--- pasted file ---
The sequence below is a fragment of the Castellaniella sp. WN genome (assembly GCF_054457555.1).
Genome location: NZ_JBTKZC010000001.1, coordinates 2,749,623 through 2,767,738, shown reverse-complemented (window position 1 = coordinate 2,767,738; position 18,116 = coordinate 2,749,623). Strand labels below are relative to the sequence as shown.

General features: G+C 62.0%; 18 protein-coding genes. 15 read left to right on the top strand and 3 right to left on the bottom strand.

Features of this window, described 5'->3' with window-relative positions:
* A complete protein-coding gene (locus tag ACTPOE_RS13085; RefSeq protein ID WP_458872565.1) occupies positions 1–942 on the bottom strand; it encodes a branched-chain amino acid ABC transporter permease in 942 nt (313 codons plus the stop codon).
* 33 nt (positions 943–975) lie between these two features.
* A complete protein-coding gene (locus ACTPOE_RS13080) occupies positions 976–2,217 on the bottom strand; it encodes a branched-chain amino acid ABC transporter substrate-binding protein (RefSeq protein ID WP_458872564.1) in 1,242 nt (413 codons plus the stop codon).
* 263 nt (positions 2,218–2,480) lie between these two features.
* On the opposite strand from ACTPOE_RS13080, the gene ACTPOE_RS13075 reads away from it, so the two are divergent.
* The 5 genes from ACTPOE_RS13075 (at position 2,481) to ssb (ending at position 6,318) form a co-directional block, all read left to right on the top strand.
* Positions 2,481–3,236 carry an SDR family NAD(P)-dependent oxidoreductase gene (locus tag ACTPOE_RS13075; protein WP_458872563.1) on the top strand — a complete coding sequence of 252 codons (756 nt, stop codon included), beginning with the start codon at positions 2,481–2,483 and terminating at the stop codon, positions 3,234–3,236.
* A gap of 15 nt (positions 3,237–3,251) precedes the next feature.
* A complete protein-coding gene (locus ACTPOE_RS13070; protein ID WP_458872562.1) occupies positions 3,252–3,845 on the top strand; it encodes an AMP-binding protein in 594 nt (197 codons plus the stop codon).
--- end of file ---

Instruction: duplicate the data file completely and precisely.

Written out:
The sequence below is a fragment of the Castellaniella sp. WN genome (assembly GCF_054457555.1).
Genome location: NZ_JBTKZC010000001.1, coordinates 2,749,623 through 2,767,738, shown reverse-complemented (window position 1 = coordinate 2,767,738; position 18,116 = coordinate 2,749,623). Strand labels below are relative to the sequence as shown.

General features: G+C 62.0%; 18 protein-coding genes. 15 read left to right on the top strand and 3 right to left on the bottom strand.

Features of this window, described 5'->3' with window-relative positions:
* A complete protein-coding gene (locus tag ACTPOE_RS13085; RefSeq protein ID WP_458872565.1) occupies positions 1–942 on the bottom strand; it encodes a branched-chain amino acid ABC transporter permease in 942 nt (313 codons plus the stop codon).
* 33 nt (positions 943–975) lie between these two features.
* A complete protein-coding gene (locus ACTPOE_RS13080) occupies positions 976–2,217 on the bottom strand; it encodes a branched-chain amino acid ABC transporter substrate-binding protein (RefSeq protein ID WP_458872564.1) in 1,242 nt (413 codons plus the stop codon).
* 263 nt (positions 2,218–2,480) lie between these two features.
* On the opposite strand from ACTPOE_RS13080, the gene ACTPOE_RS13075 reads away from it, so the two are divergent.
* The 5 genes from ACTPOE_RS13075 (at position 2,481) to ssb (ending at position 6,318) form a co-directional block, all read left to right on the top strand.
* Positions 2,481–3,236 carry an SDR family NAD(P)-dependent oxidoreductase gene (locus tag ACTPOE_RS13075; protein WP_458872563.1) on the top strand — a complete coding sequence of 252 codons (756 nt, stop codon included), beginning with the start codon at positions 2,481–2,483 and terminating at the stop codon, positions 3,234–3,236.
* A gap of 15 nt (positions 3,237–3,251) precedes the next feature.
* A complete protein-coding gene (locus ACTPOE_RS13070; protein ID WP_458872562.1) occupies positions 3,252–3,845 on the top strand; it encodes an AMP-binding protein in 594 nt (197 codons plus the stop codon).